The boat will be built by Gladding-Hearn Shipbuilding of Somerset, Mass., for rugged inshore duty in the waters around Cape Cod. One mission will be to service the WHOI’s new weather observatory on the Martha’s Vineyard south shore.
The vessel will sleep six and accommodate 10 on day trips. Two 740-hp Detroit Diesel series-60 engines will give the boat a cruising speed of 20 knots. With a 350-mile range, the vessel will enable WHOI scientists to conduct research in New York Harbor and the Gulf of Maine. Occasionally, the boat will be used for two- to three-day missions.
Along with the vessel’s high speeds come seaworthiness and stability. Gladding-Hearn will build a 10,000-pound A-frame on the vessel’s stern. A Markey Com-5 winch will be used with the A-frame to handle coastal moorings and tripods. The vessel will also have a dive platform, dive locker and shower.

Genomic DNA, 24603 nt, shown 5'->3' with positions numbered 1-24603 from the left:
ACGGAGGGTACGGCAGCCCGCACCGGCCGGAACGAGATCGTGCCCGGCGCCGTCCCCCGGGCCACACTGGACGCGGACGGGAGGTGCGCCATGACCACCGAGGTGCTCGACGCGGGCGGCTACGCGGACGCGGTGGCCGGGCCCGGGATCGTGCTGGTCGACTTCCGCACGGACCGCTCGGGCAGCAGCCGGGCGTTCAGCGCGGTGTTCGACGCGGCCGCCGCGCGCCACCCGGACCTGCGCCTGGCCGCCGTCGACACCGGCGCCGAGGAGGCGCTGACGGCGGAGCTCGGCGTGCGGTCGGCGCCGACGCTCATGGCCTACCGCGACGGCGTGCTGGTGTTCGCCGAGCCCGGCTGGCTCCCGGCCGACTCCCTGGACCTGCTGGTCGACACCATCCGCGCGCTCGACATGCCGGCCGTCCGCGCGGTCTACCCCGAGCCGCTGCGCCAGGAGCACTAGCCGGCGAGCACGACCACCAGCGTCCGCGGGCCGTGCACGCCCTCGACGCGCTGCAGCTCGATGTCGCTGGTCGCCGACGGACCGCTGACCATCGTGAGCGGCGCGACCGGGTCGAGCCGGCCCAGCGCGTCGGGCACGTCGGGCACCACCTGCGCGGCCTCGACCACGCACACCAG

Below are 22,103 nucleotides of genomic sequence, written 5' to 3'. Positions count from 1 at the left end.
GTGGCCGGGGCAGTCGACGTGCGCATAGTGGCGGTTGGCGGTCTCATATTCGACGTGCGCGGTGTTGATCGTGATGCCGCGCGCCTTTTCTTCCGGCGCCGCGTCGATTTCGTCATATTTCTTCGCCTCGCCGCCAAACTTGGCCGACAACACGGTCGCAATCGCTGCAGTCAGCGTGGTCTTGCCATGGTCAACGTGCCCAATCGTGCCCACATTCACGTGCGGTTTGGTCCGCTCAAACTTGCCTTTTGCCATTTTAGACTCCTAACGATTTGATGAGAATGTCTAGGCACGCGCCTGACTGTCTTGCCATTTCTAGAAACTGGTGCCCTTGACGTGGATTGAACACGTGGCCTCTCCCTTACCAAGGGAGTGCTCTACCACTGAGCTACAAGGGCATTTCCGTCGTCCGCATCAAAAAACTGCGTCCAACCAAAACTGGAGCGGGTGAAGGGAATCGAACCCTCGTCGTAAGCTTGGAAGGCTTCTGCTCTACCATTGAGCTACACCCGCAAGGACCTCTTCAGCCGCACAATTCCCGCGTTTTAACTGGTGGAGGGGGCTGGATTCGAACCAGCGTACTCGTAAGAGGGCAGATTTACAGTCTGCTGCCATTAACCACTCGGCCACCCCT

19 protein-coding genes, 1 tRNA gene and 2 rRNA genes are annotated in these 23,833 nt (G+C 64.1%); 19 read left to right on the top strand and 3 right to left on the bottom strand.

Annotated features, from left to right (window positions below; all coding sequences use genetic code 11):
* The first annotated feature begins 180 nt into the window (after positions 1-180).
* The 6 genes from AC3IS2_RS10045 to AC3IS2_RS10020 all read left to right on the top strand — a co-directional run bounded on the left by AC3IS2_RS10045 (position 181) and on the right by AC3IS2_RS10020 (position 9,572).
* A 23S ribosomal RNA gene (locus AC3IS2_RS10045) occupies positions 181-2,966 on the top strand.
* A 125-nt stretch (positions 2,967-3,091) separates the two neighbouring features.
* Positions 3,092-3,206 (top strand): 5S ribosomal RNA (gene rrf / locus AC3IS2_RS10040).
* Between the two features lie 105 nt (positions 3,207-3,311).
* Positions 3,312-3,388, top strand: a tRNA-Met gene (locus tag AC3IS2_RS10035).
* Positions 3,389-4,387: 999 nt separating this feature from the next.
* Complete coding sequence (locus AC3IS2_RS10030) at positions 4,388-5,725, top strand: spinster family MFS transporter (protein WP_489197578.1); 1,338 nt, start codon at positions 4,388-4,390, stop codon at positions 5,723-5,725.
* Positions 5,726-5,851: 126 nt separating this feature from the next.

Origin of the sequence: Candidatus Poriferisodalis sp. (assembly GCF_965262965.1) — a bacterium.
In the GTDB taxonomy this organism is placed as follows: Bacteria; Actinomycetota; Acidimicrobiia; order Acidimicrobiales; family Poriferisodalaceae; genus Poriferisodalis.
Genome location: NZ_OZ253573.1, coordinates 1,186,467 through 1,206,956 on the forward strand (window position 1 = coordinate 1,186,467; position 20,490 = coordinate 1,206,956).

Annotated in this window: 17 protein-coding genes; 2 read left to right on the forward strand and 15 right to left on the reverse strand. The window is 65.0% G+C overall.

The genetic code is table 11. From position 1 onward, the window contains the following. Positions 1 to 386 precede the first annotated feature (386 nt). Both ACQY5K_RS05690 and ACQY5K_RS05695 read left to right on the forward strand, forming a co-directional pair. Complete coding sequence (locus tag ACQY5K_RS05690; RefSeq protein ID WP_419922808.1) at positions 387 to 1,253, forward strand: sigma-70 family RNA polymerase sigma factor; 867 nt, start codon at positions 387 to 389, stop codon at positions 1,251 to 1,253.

“The Institution needed a new generation of near-shore vessel for a new generation of measurement systems which require nimble, quick response, but also considerable muscle for deploying complex arrays,” the WHOI said.
Roger Long, the marine architect who designed the vessel, said stability and handling don’t have to be compromised to achieve high speeds.
“The compromises to get higher speeds mostly occur when you’re trying to get that last little bit of speed out of them. You really don’t have to give up very much,” Long said.
The WHOI’s new boat will be able to maximize its working efficiency by getting on station quickly. A 17-foot beam and an adequately sized rudder will allow control with minimal rolling at low speeds.
The vessel is to replace R/V Asterias in March 2004.